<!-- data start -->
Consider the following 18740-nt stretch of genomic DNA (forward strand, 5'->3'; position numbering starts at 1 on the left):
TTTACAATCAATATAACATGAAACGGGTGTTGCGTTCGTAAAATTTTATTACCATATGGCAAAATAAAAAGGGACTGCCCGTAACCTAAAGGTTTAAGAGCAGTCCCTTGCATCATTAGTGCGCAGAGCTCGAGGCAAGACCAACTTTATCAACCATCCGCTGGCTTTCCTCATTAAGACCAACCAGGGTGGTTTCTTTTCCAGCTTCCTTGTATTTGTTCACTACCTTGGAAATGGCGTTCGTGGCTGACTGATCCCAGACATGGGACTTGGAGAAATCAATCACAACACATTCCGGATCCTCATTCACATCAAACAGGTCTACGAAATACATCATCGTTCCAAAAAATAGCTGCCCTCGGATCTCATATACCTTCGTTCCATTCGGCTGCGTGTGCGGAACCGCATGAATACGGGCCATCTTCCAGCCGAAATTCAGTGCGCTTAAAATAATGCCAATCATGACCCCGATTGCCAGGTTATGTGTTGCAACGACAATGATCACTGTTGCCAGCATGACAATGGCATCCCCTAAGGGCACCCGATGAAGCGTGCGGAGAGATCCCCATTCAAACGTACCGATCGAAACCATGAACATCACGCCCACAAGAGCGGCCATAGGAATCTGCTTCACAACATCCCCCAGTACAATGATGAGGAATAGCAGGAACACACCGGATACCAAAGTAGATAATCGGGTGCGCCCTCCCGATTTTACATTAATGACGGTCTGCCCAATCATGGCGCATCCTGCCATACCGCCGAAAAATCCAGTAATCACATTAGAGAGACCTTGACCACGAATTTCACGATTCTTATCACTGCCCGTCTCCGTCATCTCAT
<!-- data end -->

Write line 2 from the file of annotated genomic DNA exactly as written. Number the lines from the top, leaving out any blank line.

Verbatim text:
TTTACAATCAATATAACATGAAACGGGTGTTGCGTTCGTAAAATTTTATTACCATATGGCAAAATAAAAAGGGACTGCCCGTAACCTAAAGGTTTAAGAGCAGTCCCTTGCATCATTAGTGCGCAGAGCTCGAGGCAAGACCAACTTTATCAACCATCCGCTGGCTTTCCTCATTAAGACCAACCAGGGTGGTTTCTTTTCCAGCTTCCTTGTATTTGTTCACTACCTTGGAAATGGCGTTCGTGGCTGACTGATCCCAGACATGGGACTTGGAGAAATCAATCACAACACATTCCGGATCCTCATTCACATCAAACAGGTCTACGAAATACATCATCGTTCCAAAAAATAGCTGCCCTCGGATCTCATATACCTTCGTTCCATTCGGCTGCGTGTGCGGAACCGCATGAATACGGGCCATCTTCCAGCCGAAATTCAGTGCGCTTAAAATAATGCCAATCATGACCCCGATTGCCAGGTTATGTGTTGCAACGACAATGATCACTGTTGCCAGCATGACAATGGCATCCCCTAAGGGCACCCGATGAAGCGTGCGGAGAGATCCCCATTCAAACGTACCGATCGAAACCATGAACATCACGCCCACAAGAGCGGCCATAGGAATCTGCTTCACAACATCCCCCAGTACAATGATGAGGAATAGCAGGAACACACCGGATACCAAAGTAGATAATCGGGTGCGCCCTCCCGATTTTACATTAATGACGGTCTGCCCAATCATGGCGCATCCTGCCATACCGCCGAAAAATCCAGTAATCACATTAGAGAGACCTTGACCACGAATTTCACGATTCTTATCACTGCCCGTCTCCGTCATCTCAT